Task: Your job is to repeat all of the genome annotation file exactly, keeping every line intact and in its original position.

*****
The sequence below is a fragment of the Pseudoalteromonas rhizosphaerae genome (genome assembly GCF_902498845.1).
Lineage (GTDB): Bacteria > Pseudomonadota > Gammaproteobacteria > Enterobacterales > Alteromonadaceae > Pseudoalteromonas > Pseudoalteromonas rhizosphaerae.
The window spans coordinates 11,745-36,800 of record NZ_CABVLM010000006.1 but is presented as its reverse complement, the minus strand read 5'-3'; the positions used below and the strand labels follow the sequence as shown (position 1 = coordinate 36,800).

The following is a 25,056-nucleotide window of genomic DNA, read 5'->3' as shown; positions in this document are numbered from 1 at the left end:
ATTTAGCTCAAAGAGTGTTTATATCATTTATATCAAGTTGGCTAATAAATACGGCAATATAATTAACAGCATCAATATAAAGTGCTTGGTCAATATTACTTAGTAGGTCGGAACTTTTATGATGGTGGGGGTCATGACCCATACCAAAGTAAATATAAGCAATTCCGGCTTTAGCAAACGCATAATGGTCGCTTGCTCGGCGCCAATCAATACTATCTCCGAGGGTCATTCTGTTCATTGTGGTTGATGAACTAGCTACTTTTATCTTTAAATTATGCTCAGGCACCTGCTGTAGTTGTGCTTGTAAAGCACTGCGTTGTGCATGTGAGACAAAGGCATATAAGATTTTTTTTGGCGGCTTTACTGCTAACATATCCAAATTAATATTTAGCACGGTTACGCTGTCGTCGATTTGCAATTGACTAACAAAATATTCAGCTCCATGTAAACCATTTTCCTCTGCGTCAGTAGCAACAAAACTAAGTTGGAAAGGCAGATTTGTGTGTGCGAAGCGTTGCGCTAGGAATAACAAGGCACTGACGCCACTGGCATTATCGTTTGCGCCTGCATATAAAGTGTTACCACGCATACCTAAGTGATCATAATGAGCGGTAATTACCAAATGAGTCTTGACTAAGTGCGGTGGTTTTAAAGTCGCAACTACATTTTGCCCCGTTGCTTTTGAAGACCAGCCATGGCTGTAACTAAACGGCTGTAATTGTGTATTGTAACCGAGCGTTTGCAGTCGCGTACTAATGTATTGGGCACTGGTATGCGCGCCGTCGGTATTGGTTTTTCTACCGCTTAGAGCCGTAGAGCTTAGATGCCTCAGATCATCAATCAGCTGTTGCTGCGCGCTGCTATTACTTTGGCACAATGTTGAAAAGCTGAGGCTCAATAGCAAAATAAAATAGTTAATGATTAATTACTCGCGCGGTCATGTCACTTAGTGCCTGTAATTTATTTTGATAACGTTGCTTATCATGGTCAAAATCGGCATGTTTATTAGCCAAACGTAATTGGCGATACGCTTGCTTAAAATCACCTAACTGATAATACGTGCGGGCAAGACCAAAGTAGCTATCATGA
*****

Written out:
The sequence below is a fragment of the Pseudoalteromonas rhizosphaerae genome (genome assembly GCF_902498845.1).
Lineage (GTDB): Bacteria > Pseudomonadota > Gammaproteobacteria > Enterobacterales > Alteromonadaceae > Pseudoalteromonas > Pseudoalteromonas rhizosphaerae.
The window spans coordinates 11,745-36,800 of record NZ_CABVLM010000006.1 but is presented as its reverse complement, the minus strand read 5'-3'; the positions used below and the strand labels follow the sequence as shown (position 1 = coordinate 36,800).

The following is a 25,056-nucleotide window of genomic DNA, read 5'->3' as shown; positions in this document are numbered from 1 at the left end:
ATTTAGCTCAAAGAGTGTTTATATCATTTATATCAAGTTGGCTAATAAATACGGCAATATAATTAACAGCATCAATATAAAGTGCTTGGTCAATATTACTTAGTAGGTCGGAACTTTTATGATGGTGGGGGTCATGACCCATACCAAAGTAAATATAAGCAATTCCGGCTTTAGCAAACGCATAATGGTCGCTTGCTCGGCGCCAATCAATACTATCTCCGAGGGTCATTCTGTTCATTGTGGTTGATGAACTAGCTACTTTTATCTTTAAATTATGCTCAGGCACCTGCTGTAGTTGTGCTTGTAAAGCACTGCGTTGTGCATGTGAGACAAAGGCATATAAGATTTTTTTTGGCGGCTTTACTGCTAACATATCCAAATTAATATTTAGCACGGTTACGCTGTCGTCGATTTGCAATTGACTAACAAAATATTCAGCTCCATGTAAACCATTTTCCTCTGCGTCAGTAGCAACAAAACTAAGTTGGAAAGGCAGATTTGTGTGTGCGAAGCGTTGCGCTAGGAATAACAAGGCACTGACGCCACTGGCATTATCGTTTGCGCCTGCATATAAAGTGTTACCACGCATACCTAAGTGATCATAATGAGCGGTAATTACCAAATGAGTCTTGACTAAGTGCGGTGGTTTTAAAGTCGCAACTACATTTTGCCCCGTTGCTTTTGAAGACCAGCCATGGCTGTAACTAAACGGCTGTAATTGTGTATTGTAACCGAGCGTTTGCAGTCGCGTACTAATGTATTGGGCACTGGTATGCGCGCCGTCGGTATTGGTTTTTCTACCGCTTAGAGCCGTAGAGCTTAGATGCCTCAGATCATCAATCAGCTGTTGCTGCGCGCTGCTATTACTTTGGCACAATGTTGAAAAGCTGAGGCTCAATAGCAAAATAAAATAGTTAATGATTAATTACTCGCGCGGTCATGTCACTTAGTGCCTGTAATTTATTTTGATAACGTTGCTTATCATGGTCAAAATCGGCATGTTTATTAGCCAAACGTAATTGGCGATACGCTTGCTTAAAATCACCTAACTGATAATACGTGCGGGCAAGACCAAAGTAGCTATCATGA